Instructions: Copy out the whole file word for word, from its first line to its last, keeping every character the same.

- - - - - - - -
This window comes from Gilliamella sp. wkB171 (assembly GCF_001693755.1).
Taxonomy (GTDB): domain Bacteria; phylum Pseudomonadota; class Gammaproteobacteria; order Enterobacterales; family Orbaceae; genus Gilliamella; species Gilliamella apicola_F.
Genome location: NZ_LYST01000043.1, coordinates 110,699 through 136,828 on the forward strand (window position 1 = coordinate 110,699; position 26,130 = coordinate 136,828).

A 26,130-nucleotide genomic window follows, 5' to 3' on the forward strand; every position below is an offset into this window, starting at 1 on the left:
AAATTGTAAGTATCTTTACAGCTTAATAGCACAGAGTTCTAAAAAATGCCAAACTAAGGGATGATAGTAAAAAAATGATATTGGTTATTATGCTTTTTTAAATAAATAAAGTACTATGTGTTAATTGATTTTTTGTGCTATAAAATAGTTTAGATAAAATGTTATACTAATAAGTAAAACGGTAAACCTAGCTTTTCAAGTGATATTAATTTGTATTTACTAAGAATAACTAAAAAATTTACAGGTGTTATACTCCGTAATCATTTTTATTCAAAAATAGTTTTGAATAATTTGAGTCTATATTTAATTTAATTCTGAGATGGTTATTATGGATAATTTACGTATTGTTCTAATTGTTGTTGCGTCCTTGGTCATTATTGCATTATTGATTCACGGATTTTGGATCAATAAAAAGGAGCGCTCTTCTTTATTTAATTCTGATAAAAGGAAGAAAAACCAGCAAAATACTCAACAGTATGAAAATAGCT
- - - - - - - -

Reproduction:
This window comes from Gilliamella sp. wkB171 (assembly GCF_001693755.1).
Taxonomy (GTDB): domain Bacteria; phylum Pseudomonadota; class Gammaproteobacteria; order Enterobacterales; family Orbaceae; genus Gilliamella; species Gilliamella apicola_F.
Genome location: NZ_LYST01000043.1, coordinates 110,699 through 136,828 on the forward strand (window position 1 = coordinate 110,699; position 26,130 = coordinate 136,828).

A 26,130-nucleotide genomic window follows, 5' to 3' on the forward strand; every position below is an offset into this window, starting at 1 on the left:
AAATTGTAAGTATCTTTACAGCTTAATAGCACAGAGTTCTAAAAAATGCCAAACTAAGGGATGATAGTAAAAAAATGATATTGGTTATTATGCTTTTTTAAATAAATAAAGTACTATGTGTTAATTGATTTTTTGTGCTATAAAATAGTTTAGATAAAATGTTATACTAATAAGTAAAACGGTAAACCTAGCTTTTCAAGTGATATTAATTTGTATTTACTAAGAATAACTAAAAAATTTACAGGTGTTATACTCCGTAATCATTTTTATTCAAAAATAGTTTTGAATAATTTGAGTCTATATTTAATTTAATTCTGAGATGGTTATTATGGATAATTTACGTATTGTTCTAATTGTTGTTGCGTCCTTGGTCATTATTGCATTATTGATTCACGGATTTTGGATCAATAAAAAGGAGCGCTCTTCTTTATTTAATTCTGATAAAAGGAAGAAAAACCAGCAAAATACTCAACAGTATGAAAATAGCT